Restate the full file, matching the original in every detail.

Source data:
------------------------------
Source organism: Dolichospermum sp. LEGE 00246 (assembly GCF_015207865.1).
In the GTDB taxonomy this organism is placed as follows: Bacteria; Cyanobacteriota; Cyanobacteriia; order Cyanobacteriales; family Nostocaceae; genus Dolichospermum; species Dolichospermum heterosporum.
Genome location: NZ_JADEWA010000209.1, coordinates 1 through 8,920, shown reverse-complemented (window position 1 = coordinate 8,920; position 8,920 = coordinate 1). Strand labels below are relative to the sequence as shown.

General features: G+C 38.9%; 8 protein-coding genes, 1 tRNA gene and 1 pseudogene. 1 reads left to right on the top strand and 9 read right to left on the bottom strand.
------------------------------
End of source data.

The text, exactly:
Source organism: Dolichospermum sp. LEGE 00246 (assembly GCF_015207865.1).
In the GTDB taxonomy this organism is placed as follows: Bacteria; Cyanobacteriota; Cyanobacteriia; order Cyanobacteriales; family Nostocaceae; genus Dolichospermum; species Dolichospermum heterosporum.
Genome location: NZ_JADEWA010000209.1, coordinates 1 through 8,920, shown reverse-complemented (window position 1 = coordinate 8,920; position 8,920 = coordinate 1). Strand labels below are relative to the sequence as shown.

General features: G+C 38.9%; 8 protein-coding genes, 1 tRNA gene and 1 pseudogene. 1 reads left to right on the top strand and 9 read right to left on the bottom strand.